At one point in our youth, we admit to being baffled by reading poetry that had been translated into English, yet still rhymed. What phenomenon was this? Was there some supernatural force at hand? Was English just overflowing with synonyms? Or did brilliant foreign poets plan their verse to accommodate the powerful English-language publishing industry?
Well, as we like to say: “Reading, we get smarter.”
We learned that translation is as much art and science, and remain impressed by the profession. Writing for Seizure (an Australian print and online journal, produced collaboratively by creative artists and writers), Eleanor Chandler reports on her visit to the Literary Translation Centre at the London Book Fair, where she observed a Korean Translation Slam:
“As a creative writing graduate with an intermediate grasp on a foreign language, I had typically lumped literary translator into my pile of ‘unrealistic dream professions’ and something for which I was hugely under-qualified. My recent internship with independent UK publisher And Other Stories, who mostly publish fiction in translation, exposed me to a dizzying array of international fiction and led me to reevaluate how I saw translation as a profession. I also helped represent them at the London Book Fair…
Since it was first established in 2010, the Literary Translation Centre at the London Book Fair has proved to be an integral space for the promotion and development of literary translation in the UK and abroad, providing workshops and seminars on a variety of topics.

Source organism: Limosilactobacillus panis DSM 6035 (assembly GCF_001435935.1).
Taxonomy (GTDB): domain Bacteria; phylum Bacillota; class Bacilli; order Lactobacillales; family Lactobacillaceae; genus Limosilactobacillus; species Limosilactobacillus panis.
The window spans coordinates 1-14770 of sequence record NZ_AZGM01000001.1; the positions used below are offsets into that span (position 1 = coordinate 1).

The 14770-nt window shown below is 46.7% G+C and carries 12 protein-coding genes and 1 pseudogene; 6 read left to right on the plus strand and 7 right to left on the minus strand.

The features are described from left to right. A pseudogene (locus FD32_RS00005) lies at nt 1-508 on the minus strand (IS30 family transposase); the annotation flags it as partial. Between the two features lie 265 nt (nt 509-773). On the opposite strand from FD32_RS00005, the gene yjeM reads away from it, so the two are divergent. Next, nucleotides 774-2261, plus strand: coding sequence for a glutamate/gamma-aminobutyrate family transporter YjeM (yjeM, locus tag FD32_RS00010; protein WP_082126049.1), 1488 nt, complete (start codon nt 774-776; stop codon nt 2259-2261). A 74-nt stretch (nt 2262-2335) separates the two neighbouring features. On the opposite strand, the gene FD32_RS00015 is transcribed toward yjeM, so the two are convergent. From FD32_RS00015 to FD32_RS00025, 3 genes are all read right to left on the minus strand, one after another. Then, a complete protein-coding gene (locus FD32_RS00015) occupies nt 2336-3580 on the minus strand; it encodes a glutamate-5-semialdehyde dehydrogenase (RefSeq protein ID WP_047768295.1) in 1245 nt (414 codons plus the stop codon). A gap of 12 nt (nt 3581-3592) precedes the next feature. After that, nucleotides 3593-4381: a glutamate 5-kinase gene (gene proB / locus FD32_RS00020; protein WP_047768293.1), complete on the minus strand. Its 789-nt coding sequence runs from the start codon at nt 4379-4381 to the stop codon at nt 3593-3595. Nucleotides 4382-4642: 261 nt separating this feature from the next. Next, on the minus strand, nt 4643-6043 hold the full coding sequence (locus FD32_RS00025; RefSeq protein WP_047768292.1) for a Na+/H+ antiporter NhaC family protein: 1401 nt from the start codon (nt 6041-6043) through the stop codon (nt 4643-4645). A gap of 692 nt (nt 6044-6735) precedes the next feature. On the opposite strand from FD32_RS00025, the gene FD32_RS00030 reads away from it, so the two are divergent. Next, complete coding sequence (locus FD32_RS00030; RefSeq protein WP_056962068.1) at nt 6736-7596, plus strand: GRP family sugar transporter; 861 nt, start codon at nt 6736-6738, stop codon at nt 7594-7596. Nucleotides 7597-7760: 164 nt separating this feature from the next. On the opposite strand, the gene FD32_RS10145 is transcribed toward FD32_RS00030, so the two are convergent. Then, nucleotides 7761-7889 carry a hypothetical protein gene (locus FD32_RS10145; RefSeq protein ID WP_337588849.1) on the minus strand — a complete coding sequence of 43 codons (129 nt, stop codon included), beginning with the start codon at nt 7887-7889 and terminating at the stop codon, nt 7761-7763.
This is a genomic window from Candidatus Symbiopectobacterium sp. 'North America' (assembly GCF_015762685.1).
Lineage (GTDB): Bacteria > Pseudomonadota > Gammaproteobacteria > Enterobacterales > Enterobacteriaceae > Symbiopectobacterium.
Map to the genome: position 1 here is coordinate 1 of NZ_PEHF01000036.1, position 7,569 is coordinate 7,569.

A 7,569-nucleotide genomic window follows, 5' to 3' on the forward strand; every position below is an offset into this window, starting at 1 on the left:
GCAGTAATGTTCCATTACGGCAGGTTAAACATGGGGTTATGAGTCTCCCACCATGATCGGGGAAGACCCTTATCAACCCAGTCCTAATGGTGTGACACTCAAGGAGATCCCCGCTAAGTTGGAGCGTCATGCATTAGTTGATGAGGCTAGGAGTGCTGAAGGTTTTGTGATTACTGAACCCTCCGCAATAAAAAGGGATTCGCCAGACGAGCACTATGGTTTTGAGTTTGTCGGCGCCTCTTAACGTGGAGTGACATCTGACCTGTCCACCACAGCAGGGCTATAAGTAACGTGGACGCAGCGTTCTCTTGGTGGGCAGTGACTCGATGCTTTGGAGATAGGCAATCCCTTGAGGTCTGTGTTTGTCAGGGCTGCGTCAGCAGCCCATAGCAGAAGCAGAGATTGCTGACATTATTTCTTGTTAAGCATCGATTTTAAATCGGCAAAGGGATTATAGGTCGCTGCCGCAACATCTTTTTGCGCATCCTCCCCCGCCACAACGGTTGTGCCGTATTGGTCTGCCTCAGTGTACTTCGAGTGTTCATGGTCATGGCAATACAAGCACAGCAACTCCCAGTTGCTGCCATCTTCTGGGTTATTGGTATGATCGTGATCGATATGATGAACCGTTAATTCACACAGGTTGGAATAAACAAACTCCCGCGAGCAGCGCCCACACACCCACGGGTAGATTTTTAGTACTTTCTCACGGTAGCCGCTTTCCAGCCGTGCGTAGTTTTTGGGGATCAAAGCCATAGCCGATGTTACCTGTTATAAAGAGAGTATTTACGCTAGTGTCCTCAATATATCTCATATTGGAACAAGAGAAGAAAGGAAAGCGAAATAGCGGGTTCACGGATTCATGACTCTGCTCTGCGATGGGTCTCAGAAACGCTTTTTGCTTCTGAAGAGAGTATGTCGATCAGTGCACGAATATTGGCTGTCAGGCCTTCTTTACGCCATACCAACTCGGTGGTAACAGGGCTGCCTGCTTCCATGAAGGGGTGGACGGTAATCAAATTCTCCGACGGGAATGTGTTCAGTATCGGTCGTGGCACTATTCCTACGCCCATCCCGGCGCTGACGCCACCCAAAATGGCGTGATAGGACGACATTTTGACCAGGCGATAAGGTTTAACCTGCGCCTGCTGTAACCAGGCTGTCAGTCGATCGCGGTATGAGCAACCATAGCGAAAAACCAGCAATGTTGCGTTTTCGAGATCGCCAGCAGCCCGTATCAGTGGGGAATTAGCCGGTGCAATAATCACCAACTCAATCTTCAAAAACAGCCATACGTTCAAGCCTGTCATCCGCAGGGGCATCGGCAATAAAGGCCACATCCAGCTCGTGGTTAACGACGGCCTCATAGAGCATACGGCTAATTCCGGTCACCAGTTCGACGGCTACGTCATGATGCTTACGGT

Perhaps one of the most fascinating exchanges I saw was between two emerging translators, Deborah Smith and Eugene Lee, who discussed their competing translations of the same excerpt of a short story by Korean writer Kim Aeran (김애란). Given a limited amount of time to complete the translation, these two budding translators were put on the spot to explain their choices….
Lee and Smith also discussed the joyful challenge of confronting words that simply don’t exist in the target language. The title of the excerpt contained the onomatopoeic Korean word dogeundogeun, which essentially mimics the sound of a heartbeat, but also conveys feelings of tremulous emotional excitement and nervous anticipation, but for which there is no single word for in English. Interestingly, both translators decided to use aflutter as an English substitute that is the best approximation of this complex feeling. To me, these instances are confirmations of the richness of intercultural learning that is going on when we study foreign languages. This also illustrates that translation is always an act of compromise and approximation, caught in a swamp of variables. To get out of that swamp of possibility, translators have the professional right to make informed decisions based on their judgments. It’s never about one-way word substitution, or a set formula, and there’s a reason why computers aren’t great at translating novels.”
You can read the full article here.